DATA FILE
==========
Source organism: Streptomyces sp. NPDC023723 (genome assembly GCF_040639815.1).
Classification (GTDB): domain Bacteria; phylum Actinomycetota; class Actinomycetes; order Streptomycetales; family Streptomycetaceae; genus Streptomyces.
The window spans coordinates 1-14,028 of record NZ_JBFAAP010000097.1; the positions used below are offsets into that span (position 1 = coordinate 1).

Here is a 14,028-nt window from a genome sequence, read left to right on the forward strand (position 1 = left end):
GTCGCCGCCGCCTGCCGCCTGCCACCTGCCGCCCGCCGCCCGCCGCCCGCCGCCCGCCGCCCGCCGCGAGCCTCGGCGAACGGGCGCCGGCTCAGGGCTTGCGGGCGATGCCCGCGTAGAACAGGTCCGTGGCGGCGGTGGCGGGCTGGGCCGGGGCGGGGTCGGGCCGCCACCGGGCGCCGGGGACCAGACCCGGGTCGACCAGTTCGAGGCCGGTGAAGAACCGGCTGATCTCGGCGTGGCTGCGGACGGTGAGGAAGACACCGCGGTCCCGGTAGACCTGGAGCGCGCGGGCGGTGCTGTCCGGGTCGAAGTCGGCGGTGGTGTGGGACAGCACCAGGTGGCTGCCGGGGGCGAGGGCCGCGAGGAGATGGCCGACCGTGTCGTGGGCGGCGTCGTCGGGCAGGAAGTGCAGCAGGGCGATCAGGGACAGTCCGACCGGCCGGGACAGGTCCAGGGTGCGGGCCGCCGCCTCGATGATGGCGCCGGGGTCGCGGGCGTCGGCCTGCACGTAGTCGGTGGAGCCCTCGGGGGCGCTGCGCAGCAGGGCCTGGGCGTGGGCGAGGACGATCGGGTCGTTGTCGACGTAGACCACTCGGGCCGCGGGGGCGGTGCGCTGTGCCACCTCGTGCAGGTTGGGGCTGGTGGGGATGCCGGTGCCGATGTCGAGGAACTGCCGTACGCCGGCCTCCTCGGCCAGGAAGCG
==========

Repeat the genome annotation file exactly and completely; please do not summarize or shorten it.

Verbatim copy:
Source organism: Streptomyces sp. NPDC023723 (genome assembly GCF_040639815.1).
Classification (GTDB): domain Bacteria; phylum Actinomycetota; class Actinomycetes; order Streptomycetales; family Streptomycetaceae; genus Streptomyces.
The window spans coordinates 1-14,028 of record NZ_JBFAAP010000097.1; the positions used below are offsets into that span (position 1 = coordinate 1).

Here is a 14,028-nt window from a genome sequence, read left to right on the forward strand (position 1 = left end):
GTCGCCGCCGCCTGCCGCCTGCCACCTGCCGCCCGCCGCCCGCCGCCCGCCGCCCGCCGCCCGCCGCGAGCCTCGGCGAACGGGCGCCGGCTCAGGGCTTGCGGGCGATGCCCGCGTAGAACAGGTCCGTGGCGGCGGTGGCGGGCTGGGCCGGGGCGGGGTCGGGCCGCCACCGGGCGCCGGGGACCAGACCCGGGTCGACCAGTTCGAGGCCGGTGAAGAACCGGCTGATCTCGGCGTGGCTGCGGACGGTGAGGAAGACACCGCGGTCCCGGTAGACCTGGAGCGCGCGGGCGGTGCTGTCCGGGTCGAAGTCGGCGGTGGTGTGGGACAGCACCAGGTGGCTGCCGGGGGCGAGGGCCGCGAGGAGATGGCCGACCGTGTCGTGGGCGGCGTCGTCGGGCAGGAAGTGCAGCAGGGCGATCAGGGACAGTCCGACCGGCCGGGACAGGTCCAGGGTGCGGGCCGCCGCCTCGATGATGGCGCCGGGGTCGCGGGCGTCGGCCTGCACGTAGTCGGTGGAGCCCTCGGGGGCGCTGCGCAGCAGGGCCTGGGCGTGGGCGAGGACGATCGGGTCGTTGTCGACGTAGACCACTCGGGCCGCGGGGGCGGTGCGCTGTGCCACCTCGTGCAGGTTGGGGCTGGTGGGGATGCCGGTGCCGATGTCGAGGAACTGCCGTACGCCGGCCTCCTCGGCCAGGAAGCG